Of Russian origin: Khokhloma
The colors of happiness
There are two wooden souvenirs that can be found in almost every American, British, German, French or other tourist’s suitcase returning home from Russia: one is a the matryoshka doll, the other – a piece of khokhloma. This well known style of Russian folk art is thought to date back to the 17th century and derives its name from a village in Central Russia which grew to become a trading post where local craftsmen brought their brightly decorated tableware to sell.
The craft has undergone little change over time and is so distinct one can hardly confuse it with any other pattern – a rich floral motif mixing scarlet, black and festive gold (the latter being in fact silver before it is given a few coats of special lacquer and put in the furnace). For Russians, golden leaves and flowers symbolize a happy life and are believed to bring light and wealth.
Khokhloma saw a surge in popularity in the second half of the 19th century after the simple and poetic Russian ornament became known abroad. After a production slowdown in the early 20th century the handicraft was revitalized in the 1930s and has since become a traditional export.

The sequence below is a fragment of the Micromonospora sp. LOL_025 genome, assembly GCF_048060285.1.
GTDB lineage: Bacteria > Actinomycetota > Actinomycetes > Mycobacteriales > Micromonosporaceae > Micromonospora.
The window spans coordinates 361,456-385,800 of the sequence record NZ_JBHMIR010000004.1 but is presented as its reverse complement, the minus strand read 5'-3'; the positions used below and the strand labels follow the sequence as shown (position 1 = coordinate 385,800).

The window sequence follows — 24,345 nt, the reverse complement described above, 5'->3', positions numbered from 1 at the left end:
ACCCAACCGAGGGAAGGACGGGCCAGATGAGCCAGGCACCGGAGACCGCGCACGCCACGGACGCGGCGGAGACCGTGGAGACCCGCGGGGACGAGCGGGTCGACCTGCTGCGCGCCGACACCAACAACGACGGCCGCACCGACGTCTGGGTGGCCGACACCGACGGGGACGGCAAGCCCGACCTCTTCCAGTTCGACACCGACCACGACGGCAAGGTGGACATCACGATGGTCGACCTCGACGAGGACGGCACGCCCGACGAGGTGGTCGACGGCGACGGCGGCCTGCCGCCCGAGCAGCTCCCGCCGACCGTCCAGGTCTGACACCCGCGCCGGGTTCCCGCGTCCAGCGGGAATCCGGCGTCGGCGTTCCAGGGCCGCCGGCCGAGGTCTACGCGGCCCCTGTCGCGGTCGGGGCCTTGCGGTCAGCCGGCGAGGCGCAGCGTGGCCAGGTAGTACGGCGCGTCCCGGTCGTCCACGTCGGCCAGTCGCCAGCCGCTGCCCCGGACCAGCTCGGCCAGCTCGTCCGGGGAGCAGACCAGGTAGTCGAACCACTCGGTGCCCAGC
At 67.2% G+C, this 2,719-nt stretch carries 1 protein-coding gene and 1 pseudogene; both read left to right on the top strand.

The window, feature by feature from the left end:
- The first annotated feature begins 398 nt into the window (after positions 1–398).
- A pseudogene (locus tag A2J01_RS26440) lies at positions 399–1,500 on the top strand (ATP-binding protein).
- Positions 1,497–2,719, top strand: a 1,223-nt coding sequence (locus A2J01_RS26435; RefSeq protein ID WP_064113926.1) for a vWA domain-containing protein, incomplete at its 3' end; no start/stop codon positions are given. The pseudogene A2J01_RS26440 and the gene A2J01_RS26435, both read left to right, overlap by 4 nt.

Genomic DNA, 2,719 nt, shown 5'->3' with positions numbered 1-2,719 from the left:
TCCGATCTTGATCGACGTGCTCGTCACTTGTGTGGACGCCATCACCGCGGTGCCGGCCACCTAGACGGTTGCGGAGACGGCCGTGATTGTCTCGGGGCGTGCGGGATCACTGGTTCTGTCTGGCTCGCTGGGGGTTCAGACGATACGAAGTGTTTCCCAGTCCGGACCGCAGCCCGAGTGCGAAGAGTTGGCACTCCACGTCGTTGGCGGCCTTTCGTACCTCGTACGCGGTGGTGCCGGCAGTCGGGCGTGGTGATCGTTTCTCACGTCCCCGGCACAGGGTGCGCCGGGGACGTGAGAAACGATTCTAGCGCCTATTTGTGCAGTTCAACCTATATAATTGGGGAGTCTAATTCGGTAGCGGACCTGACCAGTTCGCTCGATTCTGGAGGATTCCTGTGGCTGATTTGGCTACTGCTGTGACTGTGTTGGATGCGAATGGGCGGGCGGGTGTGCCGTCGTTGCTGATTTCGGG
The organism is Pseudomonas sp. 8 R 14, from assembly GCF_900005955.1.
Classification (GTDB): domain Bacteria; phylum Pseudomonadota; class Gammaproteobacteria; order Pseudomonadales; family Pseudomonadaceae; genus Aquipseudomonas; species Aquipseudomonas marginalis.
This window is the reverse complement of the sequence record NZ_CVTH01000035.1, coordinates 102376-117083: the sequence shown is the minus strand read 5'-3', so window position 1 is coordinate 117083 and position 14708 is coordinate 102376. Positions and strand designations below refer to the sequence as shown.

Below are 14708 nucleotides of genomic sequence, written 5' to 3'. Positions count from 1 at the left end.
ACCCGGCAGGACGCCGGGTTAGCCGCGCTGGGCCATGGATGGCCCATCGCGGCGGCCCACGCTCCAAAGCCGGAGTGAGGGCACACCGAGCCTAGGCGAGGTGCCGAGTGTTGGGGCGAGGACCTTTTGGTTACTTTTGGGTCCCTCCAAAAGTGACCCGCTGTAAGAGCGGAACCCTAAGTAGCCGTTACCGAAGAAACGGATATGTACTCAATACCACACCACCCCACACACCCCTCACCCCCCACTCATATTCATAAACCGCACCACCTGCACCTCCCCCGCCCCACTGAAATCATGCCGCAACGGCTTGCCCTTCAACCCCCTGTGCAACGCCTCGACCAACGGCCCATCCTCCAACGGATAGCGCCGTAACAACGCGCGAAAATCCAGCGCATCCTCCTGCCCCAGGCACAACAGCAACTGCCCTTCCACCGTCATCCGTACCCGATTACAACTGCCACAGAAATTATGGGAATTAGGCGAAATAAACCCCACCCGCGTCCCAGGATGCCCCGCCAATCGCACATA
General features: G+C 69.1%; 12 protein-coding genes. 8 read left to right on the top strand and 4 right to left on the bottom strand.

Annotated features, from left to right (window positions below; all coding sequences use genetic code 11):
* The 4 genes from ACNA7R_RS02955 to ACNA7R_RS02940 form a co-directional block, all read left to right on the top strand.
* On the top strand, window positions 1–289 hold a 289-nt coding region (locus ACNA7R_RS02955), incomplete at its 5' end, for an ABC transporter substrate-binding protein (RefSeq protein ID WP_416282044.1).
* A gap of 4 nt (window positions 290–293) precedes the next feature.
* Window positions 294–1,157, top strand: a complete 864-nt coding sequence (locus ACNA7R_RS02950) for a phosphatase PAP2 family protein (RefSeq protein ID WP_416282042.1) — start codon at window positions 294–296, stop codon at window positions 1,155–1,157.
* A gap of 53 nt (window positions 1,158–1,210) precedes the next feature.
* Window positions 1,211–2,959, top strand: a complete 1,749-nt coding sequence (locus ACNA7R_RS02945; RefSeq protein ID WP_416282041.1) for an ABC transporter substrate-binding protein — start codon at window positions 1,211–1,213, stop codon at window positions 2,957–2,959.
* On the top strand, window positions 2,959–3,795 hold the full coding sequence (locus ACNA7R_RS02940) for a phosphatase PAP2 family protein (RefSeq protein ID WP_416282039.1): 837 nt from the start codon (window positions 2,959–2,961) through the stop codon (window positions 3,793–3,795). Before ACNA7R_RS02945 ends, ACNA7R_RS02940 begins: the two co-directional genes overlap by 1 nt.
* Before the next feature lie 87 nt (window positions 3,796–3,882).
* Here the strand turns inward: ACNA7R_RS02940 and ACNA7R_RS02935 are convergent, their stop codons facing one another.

Back in the spotlight
Today new colors such as brown, green and yellow can be introduced, making the ornament more lavish. The range of products that bear the print has also widened. Spoons, cups, dishes and other kitchen utensils continue to be major khokhloma items but it’s almost anything now that can be decorated khokhloma-style – a trend set by one of Russia’s top designers, Denis Simachev , who is behind the latest attempt to drag khokhloma out of tourist gift-shops and back to the glam spotlight.
His fresh take on the more-than-three-centuries-old print includes khokhloma T-shirts, khokhloma belts, a khokhloma Porsche, a khokhloma Sony PlayStation and even a khokhloma iPhone. He also patented his own special motif which took five artists and quite some time to complete.
Apart from such designer experiments, there are two main producers of khokhloma in Russia. Both are based in the traditional region. Despite numerous attempts khokhloma woodwork has proven a hard act to follow or copy. Two main techniques are currently employed in traditional Russian khokhloma production – the so-called superficial technique wherein red and black cover gold, and the background technique in which a golden silhouette stands out against a colored background.
Despite being so very Russian, khokhloma utensils are seldom found in Russian homes - even more seldom are they used for their primary purposes, as spoons, cups, bowls or dishes. They are much more often seen traveling abroad to remind visitors of their trip to Russia.